Actually, one of the things that I am most proud of in the game is how we’ve not asked people to do insane things with the controller. If you want to play really hardcore and micromanage your guys, you can do it. Our hardcore guys do it, and they have fun. If you want to just press the left bumper and select all the guys in the world and tell them to do these special abilities, you can do that; it is very easy. And we find that is what, I think, as much as the Halo IP, gets people interested in the game. They can get a little skeptical about it, but when they play it a couple of minutes, they know the controls and they don’t have to worry about what they don’t know. I think that is an important thing when we are talking about establishing a genre; we need to convince people that this is a game that they can play. We know it is a game they want to play. The strategy genre has been in game consoles for a long time. We know they want to play it. It’s Halo and they want to play that too, but they don’t need to actually involve that and ensure that they can play it.

TGR: Okay.

DP: Like I said, to sum it all up, the idea is that we built it from the ground up to be on a console, and we have accepted that in the game designs. We don’t have a thousand units, we don’t have a lot of things to use to get into the gameplay; we have limited the gameplay with just what the controller can reasonably do. Necessity is the mother of invention, and I think that we actually made a pretty fun game of it.


TGR: Do you feel this game is going to appeal to hardcore strategy fans or newcomers to the genre? Or do you think that it is going to bridge the gap between the two?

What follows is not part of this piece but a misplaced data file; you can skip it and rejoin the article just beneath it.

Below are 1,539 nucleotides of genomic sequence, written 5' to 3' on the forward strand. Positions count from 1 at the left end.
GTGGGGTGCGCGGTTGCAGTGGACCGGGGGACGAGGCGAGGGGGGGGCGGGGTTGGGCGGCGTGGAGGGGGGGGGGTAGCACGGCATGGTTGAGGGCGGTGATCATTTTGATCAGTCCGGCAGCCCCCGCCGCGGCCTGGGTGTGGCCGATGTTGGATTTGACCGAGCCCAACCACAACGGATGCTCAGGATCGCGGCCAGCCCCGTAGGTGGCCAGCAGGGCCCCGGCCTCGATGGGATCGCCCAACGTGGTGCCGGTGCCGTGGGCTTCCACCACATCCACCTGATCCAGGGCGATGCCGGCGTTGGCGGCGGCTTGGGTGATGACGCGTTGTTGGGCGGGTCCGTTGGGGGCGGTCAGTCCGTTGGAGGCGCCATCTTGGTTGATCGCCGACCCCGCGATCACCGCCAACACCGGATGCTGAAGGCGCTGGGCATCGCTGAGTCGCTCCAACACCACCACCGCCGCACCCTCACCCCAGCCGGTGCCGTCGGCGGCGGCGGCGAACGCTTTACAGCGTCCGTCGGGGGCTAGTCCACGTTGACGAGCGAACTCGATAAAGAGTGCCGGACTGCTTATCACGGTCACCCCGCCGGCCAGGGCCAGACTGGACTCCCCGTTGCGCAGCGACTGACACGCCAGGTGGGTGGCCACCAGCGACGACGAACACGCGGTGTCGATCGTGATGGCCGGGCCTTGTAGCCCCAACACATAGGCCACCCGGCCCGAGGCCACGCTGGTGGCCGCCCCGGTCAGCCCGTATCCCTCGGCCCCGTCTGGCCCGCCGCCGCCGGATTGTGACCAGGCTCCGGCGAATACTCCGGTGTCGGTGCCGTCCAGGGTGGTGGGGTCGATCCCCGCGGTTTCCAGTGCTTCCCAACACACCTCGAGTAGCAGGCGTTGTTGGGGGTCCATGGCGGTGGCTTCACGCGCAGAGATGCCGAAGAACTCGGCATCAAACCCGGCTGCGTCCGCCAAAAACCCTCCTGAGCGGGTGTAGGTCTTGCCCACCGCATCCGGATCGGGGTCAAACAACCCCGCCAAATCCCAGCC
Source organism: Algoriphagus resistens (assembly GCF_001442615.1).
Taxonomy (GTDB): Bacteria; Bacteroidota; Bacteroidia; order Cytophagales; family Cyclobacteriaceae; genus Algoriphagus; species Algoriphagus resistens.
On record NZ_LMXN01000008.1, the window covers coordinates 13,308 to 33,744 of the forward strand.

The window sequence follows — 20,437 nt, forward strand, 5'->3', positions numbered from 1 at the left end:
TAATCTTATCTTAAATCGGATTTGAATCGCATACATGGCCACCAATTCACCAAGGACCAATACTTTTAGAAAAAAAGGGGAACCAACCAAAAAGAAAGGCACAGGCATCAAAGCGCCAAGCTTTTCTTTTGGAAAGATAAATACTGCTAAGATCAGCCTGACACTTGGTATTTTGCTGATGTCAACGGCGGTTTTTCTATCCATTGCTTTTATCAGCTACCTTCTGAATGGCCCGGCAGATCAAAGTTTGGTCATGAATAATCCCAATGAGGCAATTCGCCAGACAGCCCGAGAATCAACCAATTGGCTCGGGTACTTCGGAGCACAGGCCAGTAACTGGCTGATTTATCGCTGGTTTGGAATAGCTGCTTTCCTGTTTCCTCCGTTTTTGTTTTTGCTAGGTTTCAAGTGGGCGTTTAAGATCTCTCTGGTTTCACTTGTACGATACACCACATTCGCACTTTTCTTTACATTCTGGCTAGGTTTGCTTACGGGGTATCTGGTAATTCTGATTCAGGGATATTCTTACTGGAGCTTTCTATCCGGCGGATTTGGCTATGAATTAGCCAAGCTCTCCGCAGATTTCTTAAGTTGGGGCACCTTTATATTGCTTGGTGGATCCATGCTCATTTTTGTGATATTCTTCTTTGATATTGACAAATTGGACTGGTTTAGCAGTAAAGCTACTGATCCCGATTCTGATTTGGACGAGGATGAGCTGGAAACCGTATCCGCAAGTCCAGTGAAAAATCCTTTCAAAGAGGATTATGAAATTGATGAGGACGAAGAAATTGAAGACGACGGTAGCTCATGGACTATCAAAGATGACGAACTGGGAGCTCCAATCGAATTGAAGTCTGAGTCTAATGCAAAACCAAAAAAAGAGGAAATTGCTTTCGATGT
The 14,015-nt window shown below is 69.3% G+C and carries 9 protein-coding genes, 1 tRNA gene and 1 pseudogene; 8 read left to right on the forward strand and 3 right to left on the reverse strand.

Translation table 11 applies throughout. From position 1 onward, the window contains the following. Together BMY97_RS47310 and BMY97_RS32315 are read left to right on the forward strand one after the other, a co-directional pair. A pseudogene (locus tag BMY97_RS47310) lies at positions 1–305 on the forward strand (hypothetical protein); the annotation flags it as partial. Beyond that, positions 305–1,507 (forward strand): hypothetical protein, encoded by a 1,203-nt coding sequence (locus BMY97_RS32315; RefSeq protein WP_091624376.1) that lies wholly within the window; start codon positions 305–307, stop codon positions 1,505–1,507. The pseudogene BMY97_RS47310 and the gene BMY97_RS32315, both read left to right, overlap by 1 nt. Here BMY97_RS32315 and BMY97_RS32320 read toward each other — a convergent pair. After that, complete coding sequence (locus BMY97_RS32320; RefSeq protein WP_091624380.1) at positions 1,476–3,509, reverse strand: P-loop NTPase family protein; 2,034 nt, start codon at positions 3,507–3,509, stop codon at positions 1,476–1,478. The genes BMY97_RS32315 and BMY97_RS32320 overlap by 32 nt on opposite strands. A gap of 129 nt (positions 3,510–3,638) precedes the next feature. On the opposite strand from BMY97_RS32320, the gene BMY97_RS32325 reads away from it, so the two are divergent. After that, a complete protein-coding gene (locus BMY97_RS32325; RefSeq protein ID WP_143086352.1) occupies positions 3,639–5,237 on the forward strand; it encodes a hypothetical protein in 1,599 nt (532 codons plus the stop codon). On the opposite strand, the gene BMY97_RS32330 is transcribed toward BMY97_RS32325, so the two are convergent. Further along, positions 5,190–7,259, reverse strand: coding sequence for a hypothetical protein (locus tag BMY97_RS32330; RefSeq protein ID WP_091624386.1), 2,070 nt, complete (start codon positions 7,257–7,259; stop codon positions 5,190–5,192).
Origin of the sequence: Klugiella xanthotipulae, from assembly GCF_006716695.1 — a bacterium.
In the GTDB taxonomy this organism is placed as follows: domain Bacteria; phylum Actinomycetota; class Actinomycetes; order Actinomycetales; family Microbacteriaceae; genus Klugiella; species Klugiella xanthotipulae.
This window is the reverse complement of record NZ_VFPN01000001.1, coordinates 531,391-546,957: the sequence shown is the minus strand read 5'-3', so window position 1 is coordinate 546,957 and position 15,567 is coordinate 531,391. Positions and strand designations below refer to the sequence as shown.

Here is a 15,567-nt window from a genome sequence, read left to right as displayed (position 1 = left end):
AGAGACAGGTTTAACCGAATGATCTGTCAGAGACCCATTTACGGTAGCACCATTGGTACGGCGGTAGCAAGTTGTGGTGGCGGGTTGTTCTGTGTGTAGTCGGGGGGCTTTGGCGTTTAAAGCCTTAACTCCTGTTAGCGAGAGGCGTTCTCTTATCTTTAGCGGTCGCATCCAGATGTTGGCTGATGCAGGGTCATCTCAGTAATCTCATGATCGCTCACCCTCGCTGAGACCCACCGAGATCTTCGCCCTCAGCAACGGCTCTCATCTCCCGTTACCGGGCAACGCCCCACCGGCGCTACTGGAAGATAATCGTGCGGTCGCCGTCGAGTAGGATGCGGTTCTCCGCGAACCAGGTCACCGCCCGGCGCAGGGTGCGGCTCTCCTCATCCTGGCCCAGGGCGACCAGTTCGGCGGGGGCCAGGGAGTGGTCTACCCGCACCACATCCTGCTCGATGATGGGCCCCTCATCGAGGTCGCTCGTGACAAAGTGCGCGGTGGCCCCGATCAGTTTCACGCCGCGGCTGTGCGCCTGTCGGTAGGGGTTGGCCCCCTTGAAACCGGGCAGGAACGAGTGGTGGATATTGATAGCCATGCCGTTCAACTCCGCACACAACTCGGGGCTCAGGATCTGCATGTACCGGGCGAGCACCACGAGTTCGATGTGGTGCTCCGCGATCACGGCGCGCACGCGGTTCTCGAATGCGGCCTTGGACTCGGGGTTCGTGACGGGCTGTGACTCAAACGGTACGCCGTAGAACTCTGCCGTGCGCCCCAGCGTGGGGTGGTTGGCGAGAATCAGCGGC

DP: I don’t think that we would be pretty close to shipping if we didn’t think it would bridge the gap. I think it has appeal for very different reasons. The way we kind of look at it is, obviously we are on a console, so it has to be a game that makes a console gamer happy. The gameplay is shorter than at least our average strategy games have been in the past. H2, AoM, and H3 were all 35-, 45-minute scrimmage games. Halo Wars is more like 15 minutes. It is a lot more action-oriented, too. Plus, to be honest, it is a Halo game, and I want to blow some stuff up! People need that. It is not a game where I want to ask my Spartan to go get trees and bring gold back to my town. He needs to be out doing what Spartans do, and so we have definitely skewed the gameplay to focus on the combat. In that sense it is more spectacular than any game we have worked on. Combat is more meaningful.

One of the things that I think a lot of people liked about Age is that you could just out-econ somebody. You can see me play better "air quotes" now, you take a good look and build up your economy, and then you go to lunch with the guys and kind of ask about the battle, and a lot of people don’t even watch the battle, then they go back to managing their economy. Halo Wars is definitely the exact opposite of that. We want those big, sort of epic economic decisions, and I am big on the theory of continual investment in your economy in a strategy game. It is not something that we want you to set up on autopilot in the first 30 seconds and never go back to it.  We have got that typical strategy game and the typical Ensemble game depth in the economy, so naturally, I think it will appeal to the people who have always liked our games, but it is now in a much more console style. When you want to go back and upgrade your economy you pop back to your base and you can just press left on the d-pad to do that. You can switch on one of the supply pads and upgrade them, or maybe you will build another supply pad, so there are different ways to do that. There are a limited number of building sites on a base, so you have to decide: "Do I you want more economy?" "Do I want to upgrade?" or "Do I want to expand?" That is a really classical strategy choice.

So we have that in this game, and I think people will recognize that, but it is much faster-paced. Sort of strategy boiled down to the essentials. And I think in that way, I do hope that it appeals to everybody. Not that I am widely optimistic enough to think that we won’t get roasted by some of the hardcore Age fans and the people who say, "OH! Strategy games can never be played on a console." You know, some people think that you can’t play strategy games on the console. I am not sure there is anything that we can do to convince them; if people are open to the idea that a strategy game can work on a console, I think that they will play it and I think that they will really like it, but for very different reasons.